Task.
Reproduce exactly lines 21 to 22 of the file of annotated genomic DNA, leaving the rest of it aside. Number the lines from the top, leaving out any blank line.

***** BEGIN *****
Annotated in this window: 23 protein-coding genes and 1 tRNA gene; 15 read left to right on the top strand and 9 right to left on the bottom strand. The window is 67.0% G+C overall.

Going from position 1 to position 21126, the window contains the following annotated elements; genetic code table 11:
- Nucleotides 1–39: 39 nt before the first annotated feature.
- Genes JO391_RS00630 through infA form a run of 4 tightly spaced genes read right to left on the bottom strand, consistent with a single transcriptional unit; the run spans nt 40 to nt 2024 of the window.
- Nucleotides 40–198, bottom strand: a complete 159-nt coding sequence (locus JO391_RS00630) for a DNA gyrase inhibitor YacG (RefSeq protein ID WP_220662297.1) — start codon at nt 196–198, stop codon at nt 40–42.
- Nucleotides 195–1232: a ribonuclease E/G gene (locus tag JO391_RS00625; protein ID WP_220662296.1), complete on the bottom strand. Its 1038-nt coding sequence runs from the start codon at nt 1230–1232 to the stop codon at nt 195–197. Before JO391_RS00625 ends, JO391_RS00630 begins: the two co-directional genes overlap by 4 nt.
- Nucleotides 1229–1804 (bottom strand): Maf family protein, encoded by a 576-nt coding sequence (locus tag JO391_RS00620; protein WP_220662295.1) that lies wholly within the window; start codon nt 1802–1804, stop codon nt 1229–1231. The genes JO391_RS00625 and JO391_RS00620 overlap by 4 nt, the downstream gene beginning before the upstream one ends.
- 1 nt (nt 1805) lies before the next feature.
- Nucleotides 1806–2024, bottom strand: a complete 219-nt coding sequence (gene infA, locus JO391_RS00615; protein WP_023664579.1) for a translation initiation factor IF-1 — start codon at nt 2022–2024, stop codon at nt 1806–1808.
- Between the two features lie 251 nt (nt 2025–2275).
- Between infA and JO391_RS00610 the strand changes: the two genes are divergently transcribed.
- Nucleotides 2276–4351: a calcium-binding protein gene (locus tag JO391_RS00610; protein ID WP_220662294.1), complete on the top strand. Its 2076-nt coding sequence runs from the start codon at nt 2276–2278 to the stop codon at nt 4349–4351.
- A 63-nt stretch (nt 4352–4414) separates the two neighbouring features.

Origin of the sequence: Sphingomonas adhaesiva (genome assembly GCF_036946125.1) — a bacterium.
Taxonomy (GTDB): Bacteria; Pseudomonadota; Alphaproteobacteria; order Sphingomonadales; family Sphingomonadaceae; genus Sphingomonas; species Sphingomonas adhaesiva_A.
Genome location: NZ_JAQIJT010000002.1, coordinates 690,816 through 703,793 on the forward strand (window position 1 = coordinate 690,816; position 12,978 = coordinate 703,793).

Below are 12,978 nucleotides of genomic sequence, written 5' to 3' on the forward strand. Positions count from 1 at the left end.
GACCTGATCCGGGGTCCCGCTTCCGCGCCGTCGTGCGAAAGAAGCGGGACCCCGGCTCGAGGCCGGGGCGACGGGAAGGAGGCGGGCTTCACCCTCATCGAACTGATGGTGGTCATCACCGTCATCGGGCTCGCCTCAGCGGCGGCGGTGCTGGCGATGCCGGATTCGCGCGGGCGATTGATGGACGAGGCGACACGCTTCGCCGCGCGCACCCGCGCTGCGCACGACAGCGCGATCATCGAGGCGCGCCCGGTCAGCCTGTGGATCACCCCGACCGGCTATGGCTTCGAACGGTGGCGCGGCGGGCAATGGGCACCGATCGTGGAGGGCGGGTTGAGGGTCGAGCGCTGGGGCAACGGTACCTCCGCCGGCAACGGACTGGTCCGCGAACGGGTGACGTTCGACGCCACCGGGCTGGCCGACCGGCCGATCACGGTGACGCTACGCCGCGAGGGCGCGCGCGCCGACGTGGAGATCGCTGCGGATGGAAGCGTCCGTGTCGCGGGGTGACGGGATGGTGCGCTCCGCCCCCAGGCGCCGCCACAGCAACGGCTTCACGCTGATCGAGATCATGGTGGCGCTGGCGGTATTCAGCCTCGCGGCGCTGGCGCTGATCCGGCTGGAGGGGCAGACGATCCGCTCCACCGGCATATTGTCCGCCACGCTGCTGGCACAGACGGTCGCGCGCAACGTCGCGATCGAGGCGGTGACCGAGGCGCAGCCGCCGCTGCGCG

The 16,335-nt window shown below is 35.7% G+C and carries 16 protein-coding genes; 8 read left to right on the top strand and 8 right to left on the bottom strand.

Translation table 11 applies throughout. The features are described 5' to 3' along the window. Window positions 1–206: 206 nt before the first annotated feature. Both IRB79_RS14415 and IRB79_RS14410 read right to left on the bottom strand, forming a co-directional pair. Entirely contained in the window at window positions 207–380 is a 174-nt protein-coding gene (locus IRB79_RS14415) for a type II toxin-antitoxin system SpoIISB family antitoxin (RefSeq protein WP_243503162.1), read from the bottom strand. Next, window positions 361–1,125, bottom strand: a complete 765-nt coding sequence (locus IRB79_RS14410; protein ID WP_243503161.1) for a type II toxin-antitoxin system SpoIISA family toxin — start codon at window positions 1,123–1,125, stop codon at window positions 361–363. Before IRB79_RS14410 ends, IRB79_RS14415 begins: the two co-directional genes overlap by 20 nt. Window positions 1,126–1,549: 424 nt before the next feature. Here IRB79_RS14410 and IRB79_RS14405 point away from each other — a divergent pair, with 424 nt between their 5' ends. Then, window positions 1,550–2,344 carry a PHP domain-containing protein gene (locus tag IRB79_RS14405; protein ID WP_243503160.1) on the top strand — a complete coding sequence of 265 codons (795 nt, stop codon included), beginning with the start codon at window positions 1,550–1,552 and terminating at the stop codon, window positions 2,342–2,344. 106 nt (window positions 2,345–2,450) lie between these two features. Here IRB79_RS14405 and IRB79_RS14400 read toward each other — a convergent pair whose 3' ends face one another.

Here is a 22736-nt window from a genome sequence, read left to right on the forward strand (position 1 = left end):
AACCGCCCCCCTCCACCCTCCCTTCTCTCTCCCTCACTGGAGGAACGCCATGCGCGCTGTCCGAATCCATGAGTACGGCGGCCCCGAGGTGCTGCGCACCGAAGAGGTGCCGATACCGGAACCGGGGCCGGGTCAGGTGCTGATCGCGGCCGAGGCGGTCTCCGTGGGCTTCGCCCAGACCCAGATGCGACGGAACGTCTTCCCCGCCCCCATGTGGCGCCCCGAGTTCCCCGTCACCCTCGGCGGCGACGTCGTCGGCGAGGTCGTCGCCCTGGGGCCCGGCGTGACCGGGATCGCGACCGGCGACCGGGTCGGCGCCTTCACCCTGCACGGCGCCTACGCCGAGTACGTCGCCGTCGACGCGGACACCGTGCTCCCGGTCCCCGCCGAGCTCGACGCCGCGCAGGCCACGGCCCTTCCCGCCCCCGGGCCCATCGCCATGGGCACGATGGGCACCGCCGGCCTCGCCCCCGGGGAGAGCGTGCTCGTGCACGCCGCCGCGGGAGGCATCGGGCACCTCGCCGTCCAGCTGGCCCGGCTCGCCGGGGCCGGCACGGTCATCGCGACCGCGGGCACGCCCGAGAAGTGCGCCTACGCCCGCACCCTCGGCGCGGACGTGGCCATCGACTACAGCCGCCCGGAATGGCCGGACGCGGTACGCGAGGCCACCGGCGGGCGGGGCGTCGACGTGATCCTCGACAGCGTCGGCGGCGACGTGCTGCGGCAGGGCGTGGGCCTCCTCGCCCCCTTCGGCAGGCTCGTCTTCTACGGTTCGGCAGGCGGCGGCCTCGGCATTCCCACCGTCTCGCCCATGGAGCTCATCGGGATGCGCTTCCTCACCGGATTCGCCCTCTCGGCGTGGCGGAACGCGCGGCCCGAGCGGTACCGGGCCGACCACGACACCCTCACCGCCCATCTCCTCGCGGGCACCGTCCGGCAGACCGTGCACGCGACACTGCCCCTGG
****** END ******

Here is a 22736-nt window from a genome sequence, read left to right on the forward strand (position 1 = left end):
AACCGCCCCCCTCCACCCTCCCTTCTCTCTCCCTCACTGGAGGAACGCCATGCGCGCTGTCCGAATCCATGAGTACGGCGGCCCCGAGGTGCTGCGCACCGAAGAGGTGCCGATACCGGAACCGGGGCCGGGTCAGGTGCTGATCGCGGCCGAGGCGGTCTCCGTGGGCTTCGCCCAGACCCAGATGCGACGGAACGTCTTCCCCGCCCCCATGTGGCGCCCCGAGTTCCCCGTCACCCTCGGCGGCGACGTCGTCGGCGAGGTCGTCGCCCTGGGGCCCGGCGTGACCGGGATCGCGACCGGCGACCGGGTCGGCGCCTTCACCCTGCACGGCGCCTACGCCGAGTACGTCGCCGTCGACGCGGACACCGTGCTCCCGGTCCCCGCCGAGCTCGACGCCGCGCAGGCCACGGCCCTTCCCGCCCCCGGGCCCATCGCCATGGGCACGATGGGCACCGCCGGCCTCGCCCCCGGGGAGAGCGTGCTCGTGCACGCCGCCGCGGGAGGCATCGGGCACCTCGCCGTCCAGCTGGCCCGGCTCGCCGGGGCCGGCACGGTCATCGCGACCGCGGGCACGCCCGAGAAGTGCGCCTACGCCCGCACCCTCGGCGCGGACGTGGCCATCGACTACAGCCGCCCGGAATGGCCGGACGCGGTACGCGAGGCCACCGGCGGGCGGGGCGTCGACGTGATCCTCGACAGCGTCGGCGGCGACGTGCTGCGGCAGGGCGTGGGCCTCCTCGCCCCCTTCGGCAGGCTCGTCTTCTACGGTTCGGCAGGCGGCGGCCTCGGCATTCCCACCGTCTCGCCCATGGAGCTCATCGGGATGCGCTTCCTCACCGGATTCGCCCTCTCGGCGTGGCGGAACGCGCGGCCCGAGCGGTACCGGGCCGACCACGACACCCTCACCGCCCATCTCCTCGCGGGCACCGTCCGGCAGACCGTGCACGCGACACTGCCCCTGG